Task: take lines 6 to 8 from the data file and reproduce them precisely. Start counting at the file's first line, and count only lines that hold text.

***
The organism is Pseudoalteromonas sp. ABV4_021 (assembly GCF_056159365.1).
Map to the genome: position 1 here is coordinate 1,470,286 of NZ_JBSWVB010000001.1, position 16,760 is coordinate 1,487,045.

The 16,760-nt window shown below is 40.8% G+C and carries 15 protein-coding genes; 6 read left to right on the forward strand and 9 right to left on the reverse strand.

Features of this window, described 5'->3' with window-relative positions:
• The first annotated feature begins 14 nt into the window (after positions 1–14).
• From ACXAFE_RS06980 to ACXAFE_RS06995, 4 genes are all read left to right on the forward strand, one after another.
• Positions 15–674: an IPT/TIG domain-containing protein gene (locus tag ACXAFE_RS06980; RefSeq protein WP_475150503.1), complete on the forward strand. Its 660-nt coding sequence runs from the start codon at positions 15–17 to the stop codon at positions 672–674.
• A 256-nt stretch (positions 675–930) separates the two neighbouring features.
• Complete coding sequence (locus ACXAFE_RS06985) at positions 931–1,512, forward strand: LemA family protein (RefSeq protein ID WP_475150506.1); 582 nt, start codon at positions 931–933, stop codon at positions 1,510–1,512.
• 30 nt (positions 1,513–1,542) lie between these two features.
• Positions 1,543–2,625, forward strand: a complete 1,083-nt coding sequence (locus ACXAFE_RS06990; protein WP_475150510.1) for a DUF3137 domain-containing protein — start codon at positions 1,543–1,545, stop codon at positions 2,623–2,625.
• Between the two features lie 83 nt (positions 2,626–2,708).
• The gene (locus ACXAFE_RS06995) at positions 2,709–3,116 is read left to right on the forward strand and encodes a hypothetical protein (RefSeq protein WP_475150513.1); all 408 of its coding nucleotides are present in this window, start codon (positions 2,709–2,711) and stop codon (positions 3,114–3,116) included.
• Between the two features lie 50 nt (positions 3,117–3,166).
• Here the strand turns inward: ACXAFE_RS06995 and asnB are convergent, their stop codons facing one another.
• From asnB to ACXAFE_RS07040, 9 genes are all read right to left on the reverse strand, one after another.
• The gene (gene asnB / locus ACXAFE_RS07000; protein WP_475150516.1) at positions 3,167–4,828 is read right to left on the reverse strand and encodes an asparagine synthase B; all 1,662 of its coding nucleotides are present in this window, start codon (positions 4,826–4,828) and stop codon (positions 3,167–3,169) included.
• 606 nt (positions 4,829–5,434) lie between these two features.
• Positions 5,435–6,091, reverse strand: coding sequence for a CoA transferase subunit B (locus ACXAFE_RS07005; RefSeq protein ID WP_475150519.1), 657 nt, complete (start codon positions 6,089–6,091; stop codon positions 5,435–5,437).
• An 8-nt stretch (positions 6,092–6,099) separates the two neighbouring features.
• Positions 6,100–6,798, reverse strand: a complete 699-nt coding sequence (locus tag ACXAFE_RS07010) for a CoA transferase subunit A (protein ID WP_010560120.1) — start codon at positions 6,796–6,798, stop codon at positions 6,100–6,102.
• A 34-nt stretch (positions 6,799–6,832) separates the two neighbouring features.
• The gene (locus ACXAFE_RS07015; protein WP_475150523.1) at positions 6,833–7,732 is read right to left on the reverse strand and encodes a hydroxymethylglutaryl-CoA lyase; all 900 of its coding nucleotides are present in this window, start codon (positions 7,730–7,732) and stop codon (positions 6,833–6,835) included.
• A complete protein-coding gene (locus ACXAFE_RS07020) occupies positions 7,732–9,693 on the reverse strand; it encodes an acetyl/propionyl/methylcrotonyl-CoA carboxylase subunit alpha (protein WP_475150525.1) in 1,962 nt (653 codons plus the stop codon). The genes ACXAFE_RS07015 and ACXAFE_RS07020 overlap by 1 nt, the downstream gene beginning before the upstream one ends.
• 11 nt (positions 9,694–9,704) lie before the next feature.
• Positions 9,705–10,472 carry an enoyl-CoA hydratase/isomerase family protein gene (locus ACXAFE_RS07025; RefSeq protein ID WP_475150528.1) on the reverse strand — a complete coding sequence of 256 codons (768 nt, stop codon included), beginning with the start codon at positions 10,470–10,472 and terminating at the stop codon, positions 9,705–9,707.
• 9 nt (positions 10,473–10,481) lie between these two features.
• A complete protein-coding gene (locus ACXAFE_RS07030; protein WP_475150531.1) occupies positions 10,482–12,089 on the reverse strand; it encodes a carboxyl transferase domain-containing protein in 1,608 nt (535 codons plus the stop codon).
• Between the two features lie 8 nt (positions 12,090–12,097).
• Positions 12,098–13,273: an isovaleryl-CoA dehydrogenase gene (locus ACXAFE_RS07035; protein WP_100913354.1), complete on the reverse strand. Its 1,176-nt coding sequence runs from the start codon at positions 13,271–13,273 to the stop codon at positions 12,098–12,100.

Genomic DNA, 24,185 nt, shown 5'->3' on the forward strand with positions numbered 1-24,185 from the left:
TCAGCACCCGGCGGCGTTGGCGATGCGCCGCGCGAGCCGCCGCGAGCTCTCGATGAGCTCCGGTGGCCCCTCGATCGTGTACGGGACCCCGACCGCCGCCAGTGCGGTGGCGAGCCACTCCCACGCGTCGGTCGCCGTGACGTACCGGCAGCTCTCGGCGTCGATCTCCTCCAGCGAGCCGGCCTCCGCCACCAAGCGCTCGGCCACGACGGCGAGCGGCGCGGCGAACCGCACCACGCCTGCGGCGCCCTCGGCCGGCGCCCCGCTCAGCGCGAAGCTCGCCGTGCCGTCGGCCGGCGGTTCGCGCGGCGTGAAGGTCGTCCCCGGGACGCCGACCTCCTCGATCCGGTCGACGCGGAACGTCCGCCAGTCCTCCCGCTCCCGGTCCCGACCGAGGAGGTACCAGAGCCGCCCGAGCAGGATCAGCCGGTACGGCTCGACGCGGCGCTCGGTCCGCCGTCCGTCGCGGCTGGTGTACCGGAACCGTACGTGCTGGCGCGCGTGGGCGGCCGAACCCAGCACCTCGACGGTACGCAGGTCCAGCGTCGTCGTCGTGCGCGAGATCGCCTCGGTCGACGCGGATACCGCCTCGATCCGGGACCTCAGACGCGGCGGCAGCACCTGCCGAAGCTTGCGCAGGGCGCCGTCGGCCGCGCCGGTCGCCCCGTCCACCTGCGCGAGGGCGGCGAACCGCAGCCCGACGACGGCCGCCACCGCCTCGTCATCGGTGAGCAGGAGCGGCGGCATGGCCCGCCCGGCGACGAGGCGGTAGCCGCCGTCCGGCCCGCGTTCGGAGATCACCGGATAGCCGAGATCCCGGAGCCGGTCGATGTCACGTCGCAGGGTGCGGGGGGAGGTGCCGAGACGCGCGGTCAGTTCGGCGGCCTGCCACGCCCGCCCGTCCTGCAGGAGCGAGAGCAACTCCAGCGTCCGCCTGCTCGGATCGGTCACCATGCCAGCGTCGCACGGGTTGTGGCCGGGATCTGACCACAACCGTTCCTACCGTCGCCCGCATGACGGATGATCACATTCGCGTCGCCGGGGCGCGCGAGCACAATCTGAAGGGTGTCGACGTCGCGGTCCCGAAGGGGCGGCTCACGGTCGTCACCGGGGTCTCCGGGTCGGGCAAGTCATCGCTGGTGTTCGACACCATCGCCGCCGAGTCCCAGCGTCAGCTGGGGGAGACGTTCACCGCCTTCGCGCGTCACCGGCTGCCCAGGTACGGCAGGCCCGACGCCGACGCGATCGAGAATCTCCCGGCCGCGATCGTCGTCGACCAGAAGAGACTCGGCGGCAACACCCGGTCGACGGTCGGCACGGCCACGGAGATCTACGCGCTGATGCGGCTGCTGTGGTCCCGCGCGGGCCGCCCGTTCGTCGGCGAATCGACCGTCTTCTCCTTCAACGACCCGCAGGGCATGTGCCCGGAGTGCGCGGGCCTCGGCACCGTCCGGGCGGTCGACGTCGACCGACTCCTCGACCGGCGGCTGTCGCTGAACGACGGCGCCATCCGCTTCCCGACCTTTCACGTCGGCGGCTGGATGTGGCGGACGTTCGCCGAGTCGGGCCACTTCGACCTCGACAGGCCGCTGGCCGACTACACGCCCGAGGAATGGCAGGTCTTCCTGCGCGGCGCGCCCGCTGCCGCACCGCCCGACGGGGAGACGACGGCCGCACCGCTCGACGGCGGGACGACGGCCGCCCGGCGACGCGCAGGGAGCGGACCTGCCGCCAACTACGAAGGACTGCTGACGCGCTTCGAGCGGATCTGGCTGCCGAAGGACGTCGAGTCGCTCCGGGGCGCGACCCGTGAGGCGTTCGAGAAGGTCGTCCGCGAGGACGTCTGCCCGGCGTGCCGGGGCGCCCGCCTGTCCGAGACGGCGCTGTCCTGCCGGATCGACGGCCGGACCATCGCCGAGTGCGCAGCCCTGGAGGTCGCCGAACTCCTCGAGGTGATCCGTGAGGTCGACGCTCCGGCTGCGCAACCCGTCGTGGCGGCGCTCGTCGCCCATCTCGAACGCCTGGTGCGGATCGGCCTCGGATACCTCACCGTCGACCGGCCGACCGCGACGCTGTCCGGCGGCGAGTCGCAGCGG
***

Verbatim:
• From ACXAFE_RS06980 to ACXAFE_RS06995, 4 genes are all read left to right on the forward strand, one after another.
• Positions 15–674: an IPT/TIG domain-containing protein gene (locus tag ACXAFE_RS06980; RefSeq protein WP_475150503.1), complete on the forward strand. Its 660-nt coding sequence runs from the start codon at positions 15–17 to the stop codon at positions 672–674.
• A 256-nt stretch (positions 675–930) separates the two neighbouring features.